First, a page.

Dismissal for Redundancy?

Updated: Jun 28

Are you an employee facing dismissal for redundancy? Maybe you believe you were unfairly selected? Perhaps you wish to your selection for redundancy? Are you an employer? Do you wish to make some of your staff redundant?

In this article we will explain what dismissal for redundancy is. We hope to give you all the information you need and more by answering the following questions:


Is redundancy a form of dismissal?

Can I claim unfair dismissal if I am made redundant?

How do you challenge dismissal for redundancy?




Is redundancy a form of dismissal?


Redundancy happens where an employee no longer requires the services of an employee.

A dismissal for redundancy is a form of dismissal. It arises when an employer dismisses someone from their job because the work they carry out is no longer needed or their job role is coming to an end.


An employee may face dismissal for redundancy in the following situations:


  • The business will be moving to another area or it is closing.

  • The business wants to cut the number of staff to reduce its business costs.

  • The business intends to use new equipment and procedures which will make an employee’s job role redundant.


When choosing employees for dismissal for redundancy, an employer must follow a fair redundancy process.


A fair selection process must be used.

When choosing which employee to dismiss for redundancy, an employer must not consider certain factors such as:


  • Age

  • Ethnicity

  • Race

  • National origins

  • Religion

  • Gender

  • Sexual orientation

  • Marital status


The employer must also arrange a consultation with the employee. In the consultation the employer should inform the employee the reasons for the redundancy. The employer should help the employee find suitable alternative employment for the employee within their company or any related organisation if it is possible to do so. They should also consider any available options other than redundancy.


Can I claim unfair dismissal if I am made redundant?


If you face dismissal for redundancy and you believe the reason that you have been given for your selection for redundancy is not genuine or your employer did not follow a fair selection procedure then you can challenge the redundancy and claim unfair dismissal.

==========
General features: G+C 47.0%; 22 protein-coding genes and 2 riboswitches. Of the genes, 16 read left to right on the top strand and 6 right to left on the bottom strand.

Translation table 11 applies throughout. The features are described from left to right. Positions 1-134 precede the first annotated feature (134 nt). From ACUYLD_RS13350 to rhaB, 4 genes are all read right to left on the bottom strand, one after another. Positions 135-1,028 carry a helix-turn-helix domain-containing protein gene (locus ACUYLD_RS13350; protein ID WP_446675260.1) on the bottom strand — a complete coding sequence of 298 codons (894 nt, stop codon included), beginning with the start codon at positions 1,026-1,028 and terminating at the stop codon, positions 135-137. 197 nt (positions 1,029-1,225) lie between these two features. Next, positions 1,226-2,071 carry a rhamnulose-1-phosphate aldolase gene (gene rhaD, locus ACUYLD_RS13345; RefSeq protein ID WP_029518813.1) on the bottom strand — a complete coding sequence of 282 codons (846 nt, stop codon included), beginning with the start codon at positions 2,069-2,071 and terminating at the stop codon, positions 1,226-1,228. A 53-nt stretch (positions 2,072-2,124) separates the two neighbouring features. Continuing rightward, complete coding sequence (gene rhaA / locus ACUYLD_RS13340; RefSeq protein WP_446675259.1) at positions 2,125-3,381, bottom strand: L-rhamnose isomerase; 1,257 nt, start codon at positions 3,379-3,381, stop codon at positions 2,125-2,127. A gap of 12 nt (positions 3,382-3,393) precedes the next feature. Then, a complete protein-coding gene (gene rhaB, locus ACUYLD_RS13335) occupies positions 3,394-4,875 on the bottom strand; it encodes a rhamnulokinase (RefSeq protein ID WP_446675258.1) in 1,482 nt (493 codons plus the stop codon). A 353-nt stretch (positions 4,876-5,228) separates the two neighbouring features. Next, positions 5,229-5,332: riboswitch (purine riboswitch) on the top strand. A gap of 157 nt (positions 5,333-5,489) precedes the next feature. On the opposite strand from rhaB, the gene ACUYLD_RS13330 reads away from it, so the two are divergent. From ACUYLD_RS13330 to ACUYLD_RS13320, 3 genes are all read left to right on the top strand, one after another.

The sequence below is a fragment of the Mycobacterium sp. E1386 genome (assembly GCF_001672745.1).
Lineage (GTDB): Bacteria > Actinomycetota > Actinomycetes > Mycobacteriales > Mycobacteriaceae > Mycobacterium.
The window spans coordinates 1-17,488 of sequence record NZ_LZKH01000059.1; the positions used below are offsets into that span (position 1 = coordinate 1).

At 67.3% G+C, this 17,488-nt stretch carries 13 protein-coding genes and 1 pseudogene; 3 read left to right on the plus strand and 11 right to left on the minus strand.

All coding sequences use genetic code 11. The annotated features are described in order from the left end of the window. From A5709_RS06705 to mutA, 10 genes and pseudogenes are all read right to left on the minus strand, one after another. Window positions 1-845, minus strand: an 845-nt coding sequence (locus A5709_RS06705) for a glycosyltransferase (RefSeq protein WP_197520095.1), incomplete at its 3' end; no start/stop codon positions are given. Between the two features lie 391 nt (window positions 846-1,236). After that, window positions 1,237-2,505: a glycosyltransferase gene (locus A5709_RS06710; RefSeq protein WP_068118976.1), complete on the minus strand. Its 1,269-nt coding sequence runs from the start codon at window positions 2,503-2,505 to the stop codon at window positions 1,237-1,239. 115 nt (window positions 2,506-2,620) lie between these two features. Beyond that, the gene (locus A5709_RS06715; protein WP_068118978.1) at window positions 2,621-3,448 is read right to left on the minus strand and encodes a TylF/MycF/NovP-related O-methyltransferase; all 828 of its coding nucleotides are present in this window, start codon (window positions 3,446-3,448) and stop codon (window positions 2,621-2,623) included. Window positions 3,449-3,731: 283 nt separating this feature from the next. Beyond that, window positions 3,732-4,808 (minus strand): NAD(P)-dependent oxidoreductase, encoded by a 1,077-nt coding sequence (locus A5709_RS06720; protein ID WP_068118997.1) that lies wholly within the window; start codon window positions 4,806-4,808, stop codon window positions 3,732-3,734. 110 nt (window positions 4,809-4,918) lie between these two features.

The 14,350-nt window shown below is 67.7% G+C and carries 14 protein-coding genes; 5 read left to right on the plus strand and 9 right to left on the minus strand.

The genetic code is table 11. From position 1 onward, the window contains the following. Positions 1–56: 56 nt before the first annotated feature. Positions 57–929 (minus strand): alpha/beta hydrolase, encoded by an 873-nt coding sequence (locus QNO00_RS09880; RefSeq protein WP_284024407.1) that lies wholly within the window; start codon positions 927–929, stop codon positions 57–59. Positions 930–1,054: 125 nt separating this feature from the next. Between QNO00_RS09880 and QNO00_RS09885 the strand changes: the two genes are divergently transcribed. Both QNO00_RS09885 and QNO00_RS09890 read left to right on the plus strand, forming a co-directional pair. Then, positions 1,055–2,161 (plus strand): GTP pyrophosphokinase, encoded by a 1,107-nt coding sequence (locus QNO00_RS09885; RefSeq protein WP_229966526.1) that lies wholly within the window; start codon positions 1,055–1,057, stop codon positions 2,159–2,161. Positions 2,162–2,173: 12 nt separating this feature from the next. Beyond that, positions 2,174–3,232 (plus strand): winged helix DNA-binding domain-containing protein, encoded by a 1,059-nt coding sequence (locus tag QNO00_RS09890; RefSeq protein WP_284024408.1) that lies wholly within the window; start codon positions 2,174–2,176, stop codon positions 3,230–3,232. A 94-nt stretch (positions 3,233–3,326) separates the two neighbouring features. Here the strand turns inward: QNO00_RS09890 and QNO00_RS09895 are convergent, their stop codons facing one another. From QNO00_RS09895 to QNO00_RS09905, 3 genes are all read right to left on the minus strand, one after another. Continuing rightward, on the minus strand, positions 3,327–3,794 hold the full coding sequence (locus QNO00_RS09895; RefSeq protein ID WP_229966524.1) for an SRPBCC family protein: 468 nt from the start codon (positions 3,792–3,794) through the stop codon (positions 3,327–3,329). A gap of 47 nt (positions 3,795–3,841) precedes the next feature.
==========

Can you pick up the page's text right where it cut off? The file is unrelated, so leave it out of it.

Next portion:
How do you challenge dismissal for redundancy?


If you are facing dismissal for redundancy and you believe it was an unreasonable decision made by your employer or you believe you were unfairly selected, you can challenge it. You have two options (1) Appeal your dismissal to your employer, (2) Put in an unfair dismissal claim to the Employment Tribunal.

If your Appeal is unsuccessful and you want to make an unfair dismissal claim to the Employment Tribunal, you must issue your claim within three (3) months less one day of the dismissal for redundancy. You must also have been employed by the employer for at least two years to bring a claim for unfair dismissal.

If you were selected for redundancy because of whistleblowing or unlawful discrimination on the basis of one of the protected characteristics (e.g gender, race, sexual orientation) set out in the Equality Act 2010 or for asserting one of your statutory rights under s.104 of the Employment Rights Act 1996 (amended) (e.g trade union rights, right to statutory redundancy payment, rights conferred by the Working Time Regulations, TUPE and unlawful deductions) then you can claim automatic unfair dismissal and the two year time period does not apply.